AP: The Bush administration moved Tuesday to impose financial sanctions on Iranian officials and companies accused of helping the country develop nuclear weapons.
The Associated Press
By JEANNINE AVERSA
WASHINGTON (AP) — The Bush administration moved Tuesday to impose financial sanctions on Iranian officials and companies accused of helping the country develop nuclear weapons.
The action by the departments of State and Treasury marks the latest effort to tighten the financial noose on Iran, which the United States accuses of bankrolling terrorism and seeking a nuclear bomb.
Mohsen Fakhrizadeh-Mahabadi, a senior scientist at Iran's Ministry of Defense and Armed Forces Logistics, was among those targeted Tuesday.
"Iran's nuclear and missile firms hide behind an array of agents that transact business on their behalf," said Stuart Levey, the Treasury Department's under secretary for terrorism and financial intelligence.
Others targeted were: Yahya Rahim Safavi, a commander of the Iranian Revolutionary Guard Corps.; Dawood Agha-Jani, who is involved in Iran's nuclear program; Mohsen Hojati, involved in the country's ballistic missile program; Mehrdada Akhlaghi Ketabachi, the head of the Shahid Bakeri Industrial Group; and Naser Maleki, head of the Shahid Hemmat Industrial Group and an official in the Iranian defense ministry.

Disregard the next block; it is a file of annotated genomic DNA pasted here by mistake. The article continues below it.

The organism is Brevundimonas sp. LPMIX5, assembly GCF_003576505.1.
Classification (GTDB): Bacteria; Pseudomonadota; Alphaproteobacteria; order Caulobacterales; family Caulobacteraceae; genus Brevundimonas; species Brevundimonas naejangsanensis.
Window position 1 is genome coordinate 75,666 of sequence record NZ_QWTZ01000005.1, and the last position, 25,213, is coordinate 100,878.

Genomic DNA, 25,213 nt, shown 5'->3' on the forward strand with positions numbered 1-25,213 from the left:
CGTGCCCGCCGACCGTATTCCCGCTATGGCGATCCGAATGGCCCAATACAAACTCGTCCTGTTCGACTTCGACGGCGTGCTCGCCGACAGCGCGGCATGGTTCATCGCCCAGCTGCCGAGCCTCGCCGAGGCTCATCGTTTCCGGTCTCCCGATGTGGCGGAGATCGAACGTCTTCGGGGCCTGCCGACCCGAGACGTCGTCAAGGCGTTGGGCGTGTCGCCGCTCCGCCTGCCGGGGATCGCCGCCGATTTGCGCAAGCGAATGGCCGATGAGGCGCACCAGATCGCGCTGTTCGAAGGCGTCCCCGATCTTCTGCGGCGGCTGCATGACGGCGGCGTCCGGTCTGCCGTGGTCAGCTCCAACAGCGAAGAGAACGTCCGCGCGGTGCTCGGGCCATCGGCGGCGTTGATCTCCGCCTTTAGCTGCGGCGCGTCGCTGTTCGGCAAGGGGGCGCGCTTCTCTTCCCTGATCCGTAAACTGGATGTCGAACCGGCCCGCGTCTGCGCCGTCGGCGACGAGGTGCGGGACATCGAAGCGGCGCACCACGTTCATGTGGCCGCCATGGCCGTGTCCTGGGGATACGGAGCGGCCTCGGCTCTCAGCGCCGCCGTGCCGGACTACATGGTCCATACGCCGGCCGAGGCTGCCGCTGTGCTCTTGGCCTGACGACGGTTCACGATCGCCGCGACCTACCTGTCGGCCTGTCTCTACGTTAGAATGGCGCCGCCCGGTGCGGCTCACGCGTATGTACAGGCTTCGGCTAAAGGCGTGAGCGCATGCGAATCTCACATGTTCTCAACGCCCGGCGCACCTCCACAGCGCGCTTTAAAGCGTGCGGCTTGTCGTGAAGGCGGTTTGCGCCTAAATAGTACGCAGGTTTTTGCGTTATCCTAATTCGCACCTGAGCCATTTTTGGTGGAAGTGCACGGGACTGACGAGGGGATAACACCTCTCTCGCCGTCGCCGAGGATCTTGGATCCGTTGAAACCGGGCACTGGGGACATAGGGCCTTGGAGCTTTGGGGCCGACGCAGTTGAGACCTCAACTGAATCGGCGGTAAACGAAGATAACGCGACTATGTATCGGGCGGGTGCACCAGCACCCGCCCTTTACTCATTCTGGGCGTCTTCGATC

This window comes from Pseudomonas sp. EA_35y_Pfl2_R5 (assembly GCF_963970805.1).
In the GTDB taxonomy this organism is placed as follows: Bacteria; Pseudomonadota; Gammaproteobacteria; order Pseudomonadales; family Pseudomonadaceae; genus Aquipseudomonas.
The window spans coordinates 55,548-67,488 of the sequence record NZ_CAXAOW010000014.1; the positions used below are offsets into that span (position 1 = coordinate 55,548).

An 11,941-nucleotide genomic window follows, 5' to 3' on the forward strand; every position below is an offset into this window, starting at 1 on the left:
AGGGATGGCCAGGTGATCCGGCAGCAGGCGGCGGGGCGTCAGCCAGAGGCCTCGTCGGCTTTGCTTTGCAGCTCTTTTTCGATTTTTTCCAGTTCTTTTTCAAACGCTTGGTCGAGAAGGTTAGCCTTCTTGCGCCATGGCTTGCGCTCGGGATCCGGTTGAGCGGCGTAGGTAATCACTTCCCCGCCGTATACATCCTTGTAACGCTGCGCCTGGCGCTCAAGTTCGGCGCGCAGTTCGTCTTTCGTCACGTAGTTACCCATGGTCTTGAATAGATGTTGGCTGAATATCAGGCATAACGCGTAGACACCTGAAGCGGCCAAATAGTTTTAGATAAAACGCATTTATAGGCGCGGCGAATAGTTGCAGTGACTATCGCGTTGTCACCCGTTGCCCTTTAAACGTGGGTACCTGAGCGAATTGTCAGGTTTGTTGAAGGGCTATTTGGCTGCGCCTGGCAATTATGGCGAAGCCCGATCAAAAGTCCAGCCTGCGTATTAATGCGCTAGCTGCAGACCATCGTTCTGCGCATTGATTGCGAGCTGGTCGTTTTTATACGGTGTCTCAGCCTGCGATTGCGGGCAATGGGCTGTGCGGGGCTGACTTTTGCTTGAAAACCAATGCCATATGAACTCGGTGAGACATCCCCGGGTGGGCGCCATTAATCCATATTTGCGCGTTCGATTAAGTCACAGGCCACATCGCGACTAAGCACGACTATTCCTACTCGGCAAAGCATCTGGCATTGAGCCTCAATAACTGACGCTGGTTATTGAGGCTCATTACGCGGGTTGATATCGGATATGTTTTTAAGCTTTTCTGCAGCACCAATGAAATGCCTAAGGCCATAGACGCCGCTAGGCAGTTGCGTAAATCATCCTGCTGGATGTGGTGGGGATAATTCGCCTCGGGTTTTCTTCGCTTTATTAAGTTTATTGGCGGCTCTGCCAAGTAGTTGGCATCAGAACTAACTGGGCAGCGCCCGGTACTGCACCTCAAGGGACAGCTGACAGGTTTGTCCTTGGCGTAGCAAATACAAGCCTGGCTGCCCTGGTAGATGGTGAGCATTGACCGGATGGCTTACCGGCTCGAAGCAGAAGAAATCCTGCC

The action means that any bank accounts or financial assets found in the United States that belong to these people are frozen. Americans also are prohibited from doing business with them.
Despite three sets of U.N. sanctions, Iran has not only continued enriching uranium, but says it has expanded its program. Tehran's rising influence in the Mideast has emboldened it to reject a recent offer of economic incentives in exchange for giving up its enrichment program.
President Bush, attending a summit of world leaders in Japan, on Tuesday had yet to score even any small victories on getting Iran to stop enriching uranium.
The leaders' statement expressed "serious concern" about Iran's failure to meet world demands to stop enriching uranium. But it stressed the need to "resolve the issue innovatively through negotiation."
The departments' action Tuesday also covers the TAMAS Co. for its alleged involvement in enrichment-related activities and Shahid Sattari Industries.
The United States also imposed sanctions on three other entities believed to be owned or controlled by Iran's Defense Industries Organization, which was put on the U.S. blacklist last year. Those entities are Seventh of Tir, Ammunition and Metallurgy Industries Group and Parchin Chemical Industries.